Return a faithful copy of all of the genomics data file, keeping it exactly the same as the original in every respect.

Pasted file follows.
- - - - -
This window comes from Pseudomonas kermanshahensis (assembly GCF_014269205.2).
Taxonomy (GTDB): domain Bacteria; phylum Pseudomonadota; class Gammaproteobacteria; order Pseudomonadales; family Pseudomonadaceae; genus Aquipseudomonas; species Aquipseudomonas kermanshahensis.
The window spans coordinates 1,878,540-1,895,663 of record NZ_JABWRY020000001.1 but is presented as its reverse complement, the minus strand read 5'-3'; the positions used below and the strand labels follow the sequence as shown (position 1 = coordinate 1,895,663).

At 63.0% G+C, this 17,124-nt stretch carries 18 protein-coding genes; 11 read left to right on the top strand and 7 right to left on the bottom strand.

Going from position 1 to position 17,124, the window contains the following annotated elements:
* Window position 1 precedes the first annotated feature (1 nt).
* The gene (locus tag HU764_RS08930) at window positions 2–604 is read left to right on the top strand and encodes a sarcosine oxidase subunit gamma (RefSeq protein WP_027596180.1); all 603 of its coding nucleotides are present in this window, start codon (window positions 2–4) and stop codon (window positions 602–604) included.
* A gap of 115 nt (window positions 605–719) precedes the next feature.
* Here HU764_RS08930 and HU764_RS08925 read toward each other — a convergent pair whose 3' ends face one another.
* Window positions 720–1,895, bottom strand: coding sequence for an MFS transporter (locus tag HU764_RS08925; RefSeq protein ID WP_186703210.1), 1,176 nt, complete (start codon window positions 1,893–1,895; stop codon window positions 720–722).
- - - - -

This window comes from Pseudomonas kermanshahensis (assembly GCF_014269205.2).
Taxonomy (GTDB): domain Bacteria; phylum Pseudomonadota; class Gammaproteobacteria; order Pseudomonadales; family Pseudomonadaceae; genus Aquipseudomonas; species Aquipseudomonas kermanshahensis.
The window spans coordinates 1,878,540-1,895,663 of record NZ_JABWRY020000001.1 but is presented as its reverse complement, the minus strand read 5'-3'; the positions used below and the strand labels follow the sequence as shown (position 1 = coordinate 1,895,663).

At 63.0% G+C, this 17,124-nt stretch carries 18 protein-coding genes; 11 read left to right on the top strand and 7 right to left on the bottom strand.

Going from position 1 to position 17,124, the window contains the following annotated elements:
* Window position 1 precedes the first annotated feature (1 nt).
* The gene (locus tag HU764_RS08930) at window positions 2–604 is read left to right on the top strand and encodes a sarcosine oxidase subunit gamma (RefSeq protein WP_027596180.1); all 603 of its coding nucleotides are present in this window, start codon (window positions 2–4) and stop codon (window positions 602–604) included.
* A gap of 115 nt (window positions 605–719) precedes the next feature.
* Here HU764_RS08930 and HU764_RS08925 read toward each other — a convergent pair whose 3' ends face one another.
* Window positions 720–1,895, bottom strand: coding sequence for an MFS transporter (locus tag HU764_RS08925; RefSeq protein ID WP_186703210.1), 1,176 nt, complete (start codon window positions 1,893–1,895; stop codon window positions 720–722).